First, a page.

631.5 Ethnic tolerance and intolerance in Russia: Current issues and trends

Saturday, August 4, 2012: 9:48 AM
Faculty of Economics, TBA
Alla STREMOVSKAYA , Institute for Asian and Oriental Studies, Lomonosov Moscow State University, Moscow, Russia

Alla Stremovskaya, PhD

Lomonosov Moscow State University,

Moscow, Russia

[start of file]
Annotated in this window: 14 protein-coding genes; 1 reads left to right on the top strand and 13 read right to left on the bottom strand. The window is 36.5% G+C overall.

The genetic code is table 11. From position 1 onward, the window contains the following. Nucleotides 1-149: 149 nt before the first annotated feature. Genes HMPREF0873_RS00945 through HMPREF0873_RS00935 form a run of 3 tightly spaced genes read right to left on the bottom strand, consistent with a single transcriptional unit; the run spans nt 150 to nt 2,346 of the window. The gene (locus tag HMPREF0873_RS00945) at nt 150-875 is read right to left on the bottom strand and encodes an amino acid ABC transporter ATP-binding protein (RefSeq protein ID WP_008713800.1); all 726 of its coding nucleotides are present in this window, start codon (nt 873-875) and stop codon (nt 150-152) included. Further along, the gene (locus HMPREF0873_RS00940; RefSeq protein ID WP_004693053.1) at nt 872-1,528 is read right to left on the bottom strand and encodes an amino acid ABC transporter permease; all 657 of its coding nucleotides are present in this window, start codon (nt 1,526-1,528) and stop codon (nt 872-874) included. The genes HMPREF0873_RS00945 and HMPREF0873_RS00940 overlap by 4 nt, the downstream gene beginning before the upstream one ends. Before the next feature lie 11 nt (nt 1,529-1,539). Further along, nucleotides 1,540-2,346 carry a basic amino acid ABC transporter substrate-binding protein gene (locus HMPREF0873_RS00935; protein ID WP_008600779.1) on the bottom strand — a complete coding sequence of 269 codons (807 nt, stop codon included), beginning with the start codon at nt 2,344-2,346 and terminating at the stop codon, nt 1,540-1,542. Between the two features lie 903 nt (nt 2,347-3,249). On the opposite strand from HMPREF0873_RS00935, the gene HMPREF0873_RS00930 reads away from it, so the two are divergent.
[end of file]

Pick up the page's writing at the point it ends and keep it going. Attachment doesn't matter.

Russia is a multiethnic society. According to All-Russian census conducted in 2002, there were 192 ethnic groups in Russia. However, not all citizens are satisfied with the existence of so many ethnic groups in Russia. For example, according to a ‘Public Opinion’ Foundation Poll conducted in 2007 only 37% of respondents think that existence of many ethnic groups in Russia has more benefits for the country, 35% think it does more harm and 28% don’t know. Recently, active migration processes from Central Asia and Caucasus as well as a growing number of Muslims have been observed in Russia. On the one hand, migration helps to improve demographic situation and compensates for a lack of workforce at the job market. On the other hand, it increases greater competition for the job market, involves distribution of the local territorial resources and causes ethnic tensions. It also arouses much discussion on the forms of teaching migrants with poor Russian language competence, socio-cultural adaptation and other social problems. Concomitantly, ethnic relations of Russian people with migrants vary by the ethnicity of the groups. For example, the study of the Lithuanian minority in the Kaliningrad Region of Russia conducted by Lomonosov Moscow State University within the frames of the international FP7-SSH ENRI-East project funded by the European Commission in 2010 showed a high degree of ethnic tolerance by Lithuanians and Russians towards each other, very few cases of confrontation, active assimilation processes of the Lithuanians in that area and mutual cultural interpenetration. There is also a decline in anti-Semitism in Russia. The survey carried out by All-Russian Centre for Public Opinion Research showed that only 3% of Russian people declared themselves to be anti-Semites in 2010.